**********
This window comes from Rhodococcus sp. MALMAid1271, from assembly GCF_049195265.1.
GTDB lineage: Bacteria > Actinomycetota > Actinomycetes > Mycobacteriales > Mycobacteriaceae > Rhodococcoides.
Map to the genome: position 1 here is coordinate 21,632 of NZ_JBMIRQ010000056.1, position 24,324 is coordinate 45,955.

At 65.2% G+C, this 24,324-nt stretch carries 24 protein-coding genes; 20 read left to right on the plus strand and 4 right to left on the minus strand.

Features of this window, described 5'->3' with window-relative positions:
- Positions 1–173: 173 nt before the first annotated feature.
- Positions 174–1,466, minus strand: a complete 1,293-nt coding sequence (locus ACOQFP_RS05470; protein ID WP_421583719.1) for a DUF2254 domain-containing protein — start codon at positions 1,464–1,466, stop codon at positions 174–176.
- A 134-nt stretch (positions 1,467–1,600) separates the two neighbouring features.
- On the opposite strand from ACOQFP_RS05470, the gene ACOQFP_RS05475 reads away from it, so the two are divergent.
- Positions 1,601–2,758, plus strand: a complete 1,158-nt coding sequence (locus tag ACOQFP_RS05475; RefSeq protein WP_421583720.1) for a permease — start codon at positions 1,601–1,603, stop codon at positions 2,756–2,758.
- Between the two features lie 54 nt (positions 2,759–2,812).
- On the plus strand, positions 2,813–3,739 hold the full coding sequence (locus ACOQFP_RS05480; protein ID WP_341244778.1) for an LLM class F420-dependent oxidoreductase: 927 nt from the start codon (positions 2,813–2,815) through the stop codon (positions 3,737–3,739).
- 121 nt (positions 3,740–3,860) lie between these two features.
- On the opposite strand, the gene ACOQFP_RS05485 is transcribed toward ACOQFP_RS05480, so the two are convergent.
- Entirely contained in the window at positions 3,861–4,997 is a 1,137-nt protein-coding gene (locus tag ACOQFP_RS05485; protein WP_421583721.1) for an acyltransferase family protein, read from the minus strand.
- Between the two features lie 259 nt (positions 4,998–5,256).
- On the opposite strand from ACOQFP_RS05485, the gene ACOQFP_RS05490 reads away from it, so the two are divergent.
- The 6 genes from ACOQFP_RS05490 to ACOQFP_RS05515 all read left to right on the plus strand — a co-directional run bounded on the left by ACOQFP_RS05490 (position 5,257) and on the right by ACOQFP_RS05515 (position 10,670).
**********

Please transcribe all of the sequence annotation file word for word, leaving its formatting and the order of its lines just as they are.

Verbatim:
This window comes from Rhodococcus sp. MALMAid1271, from assembly GCF_049195265.1.
GTDB lineage: Bacteria > Actinomycetota > Actinomycetes > Mycobacteriales > Mycobacteriaceae > Rhodococcoides.
Map to the genome: position 1 here is coordinate 21,632 of NZ_JBMIRQ010000056.1, position 24,324 is coordinate 45,955.

At 65.2% G+C, this 24,324-nt stretch carries 24 protein-coding genes; 20 read left to right on the plus strand and 4 right to left on the minus strand.

Features of this window, described 5'->3' with window-relative positions:
- Positions 1–173: 173 nt before the first annotated feature.
- Positions 174–1,466, minus strand: a complete 1,293-nt coding sequence (locus ACOQFP_RS05470; protein ID WP_421583719.1) for a DUF2254 domain-containing protein — start codon at positions 1,464–1,466, stop codon at positions 174–176.
- A 134-nt stretch (positions 1,467–1,600) separates the two neighbouring features.
- On the opposite strand from ACOQFP_RS05470, the gene ACOQFP_RS05475 reads away from it, so the two are divergent.
- Positions 1,601–2,758, plus strand: a complete 1,158-nt coding sequence (locus tag ACOQFP_RS05475; RefSeq protein WP_421583720.1) for a permease — start codon at positions 1,601–1,603, stop codon at positions 2,756–2,758.
- Between the two features lie 54 nt (positions 2,759–2,812).
- On the plus strand, positions 2,813–3,739 hold the full coding sequence (locus ACOQFP_RS05480; protein ID WP_341244778.1) for an LLM class F420-dependent oxidoreductase: 927 nt from the start codon (positions 2,813–2,815) through the stop codon (positions 3,737–3,739).
- 121 nt (positions 3,740–3,860) lie between these two features.
- On the opposite strand, the gene ACOQFP_RS05485 is transcribed toward ACOQFP_RS05480, so the two are convergent.
- Entirely contained in the window at positions 3,861–4,997 is a 1,137-nt protein-coding gene (locus tag ACOQFP_RS05485; protein WP_421583721.1) for an acyltransferase family protein, read from the minus strand.
- Between the two features lie 259 nt (positions 4,998–5,256).
- On the opposite strand from ACOQFP_RS05485, the gene ACOQFP_RS05490 reads away from it, so the two are divergent.
- The 6 genes from ACOQFP_RS05490 to ACOQFP_RS05515 all read left to right on the plus strand — a co-directional run bounded on the left by ACOQFP_RS05490 (position 5,257) and on the right by ACOQFP_RS05515 (position 10,670).